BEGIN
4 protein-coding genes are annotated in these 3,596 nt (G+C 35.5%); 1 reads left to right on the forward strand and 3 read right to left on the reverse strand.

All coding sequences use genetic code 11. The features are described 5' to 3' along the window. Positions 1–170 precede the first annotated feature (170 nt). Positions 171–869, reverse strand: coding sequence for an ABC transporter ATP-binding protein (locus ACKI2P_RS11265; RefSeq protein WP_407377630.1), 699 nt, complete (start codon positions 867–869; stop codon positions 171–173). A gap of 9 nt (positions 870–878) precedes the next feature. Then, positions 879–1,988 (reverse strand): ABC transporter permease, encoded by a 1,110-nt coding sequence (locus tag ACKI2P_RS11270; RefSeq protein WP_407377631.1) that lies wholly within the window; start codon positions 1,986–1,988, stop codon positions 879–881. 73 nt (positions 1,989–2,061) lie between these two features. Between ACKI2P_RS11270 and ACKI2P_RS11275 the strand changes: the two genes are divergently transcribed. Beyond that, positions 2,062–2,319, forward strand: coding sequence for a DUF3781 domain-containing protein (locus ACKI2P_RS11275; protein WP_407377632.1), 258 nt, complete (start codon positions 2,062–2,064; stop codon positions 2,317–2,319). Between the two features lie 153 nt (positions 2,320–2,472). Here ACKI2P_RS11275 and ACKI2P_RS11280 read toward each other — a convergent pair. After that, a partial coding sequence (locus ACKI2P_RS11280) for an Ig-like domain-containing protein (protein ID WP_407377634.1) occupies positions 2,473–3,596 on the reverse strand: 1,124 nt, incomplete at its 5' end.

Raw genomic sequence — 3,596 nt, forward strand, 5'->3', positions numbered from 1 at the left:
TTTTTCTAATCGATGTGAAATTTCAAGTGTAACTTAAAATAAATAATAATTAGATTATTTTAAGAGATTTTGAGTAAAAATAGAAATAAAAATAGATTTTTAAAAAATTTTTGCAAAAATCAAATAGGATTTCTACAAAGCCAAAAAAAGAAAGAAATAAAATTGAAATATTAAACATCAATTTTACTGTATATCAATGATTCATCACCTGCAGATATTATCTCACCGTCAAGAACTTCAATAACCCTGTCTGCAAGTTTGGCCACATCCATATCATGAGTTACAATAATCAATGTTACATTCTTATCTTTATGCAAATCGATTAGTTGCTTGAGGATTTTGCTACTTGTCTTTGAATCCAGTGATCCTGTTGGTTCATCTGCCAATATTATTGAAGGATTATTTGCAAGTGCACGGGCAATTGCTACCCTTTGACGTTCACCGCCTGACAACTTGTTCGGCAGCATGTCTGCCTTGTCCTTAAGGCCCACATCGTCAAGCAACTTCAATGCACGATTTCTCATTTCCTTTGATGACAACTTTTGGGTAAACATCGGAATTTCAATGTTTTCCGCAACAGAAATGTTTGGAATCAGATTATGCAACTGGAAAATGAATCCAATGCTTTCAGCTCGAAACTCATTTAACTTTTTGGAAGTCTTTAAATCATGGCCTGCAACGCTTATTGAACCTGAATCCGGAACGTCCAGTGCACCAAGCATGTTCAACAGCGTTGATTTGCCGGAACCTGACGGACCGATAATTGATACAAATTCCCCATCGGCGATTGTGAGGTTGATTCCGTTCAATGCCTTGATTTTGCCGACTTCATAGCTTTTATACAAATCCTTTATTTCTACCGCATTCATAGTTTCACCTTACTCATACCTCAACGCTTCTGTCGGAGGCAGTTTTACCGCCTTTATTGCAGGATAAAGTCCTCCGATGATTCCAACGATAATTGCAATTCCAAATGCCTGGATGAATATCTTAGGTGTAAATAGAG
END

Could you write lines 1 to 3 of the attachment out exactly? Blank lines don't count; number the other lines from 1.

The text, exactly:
4 protein-coding genes are annotated in these 3,596 nt (G+C 35.5%); 1 reads left to right on the forward strand and 3 read right to left on the reverse strand.

All coding sequences use genetic code 11. The features are described 5' to 3' along the window. Positions 1–170 precede the first annotated feature (170 nt). Positions 171–869, reverse strand: coding sequence for an ABC transporter ATP-binding protein (locus ACKI2P_RS11265; RefSeq protein WP_407377630.1), 699 nt, complete (start codon positions 867–869; stop codon positions 171–173). A gap of 9 nt (positions 870–878) precedes the next feature. Then, positions 879–1,988 (reverse strand): ABC transporter permease, encoded by a 1,110-nt coding sequence (locus tag ACKI2P_RS11270; RefSeq protein WP_407377631.1) that lies wholly within the window; start codon positions 1,986–1,988, stop codon positions 879–881. 73 nt (positions 1,989–2,061) lie between these two features. Between ACKI2P_RS11270 and ACKI2P_RS11275 the strand changes: the two genes are divergently transcribed. Beyond that, positions 2,062–2,319, forward strand: coding sequence for a DUF3781 domain-containing protein (locus ACKI2P_RS11275; protein WP_407377632.1), 258 nt, complete (start codon positions 2,062–2,064; stop codon positions 2,317–2,319). Between the two features lie 153 nt (positions 2,320–2,472). Here ACKI2P_RS11275 and ACKI2P_RS11280 read toward each other — a convergent pair. After that, a partial coding sequence (locus ACKI2P_RS11280) for an Ig-like domain-containing protein (protein ID WP_407377634.1) occupies positions 2,473–3,596 on the reverse strand: 1,124 nt, incomplete at its 5' end.

Raw genomic sequence — 3,596 nt, forward strand, 5'->3', positions numbered from 1 at the left: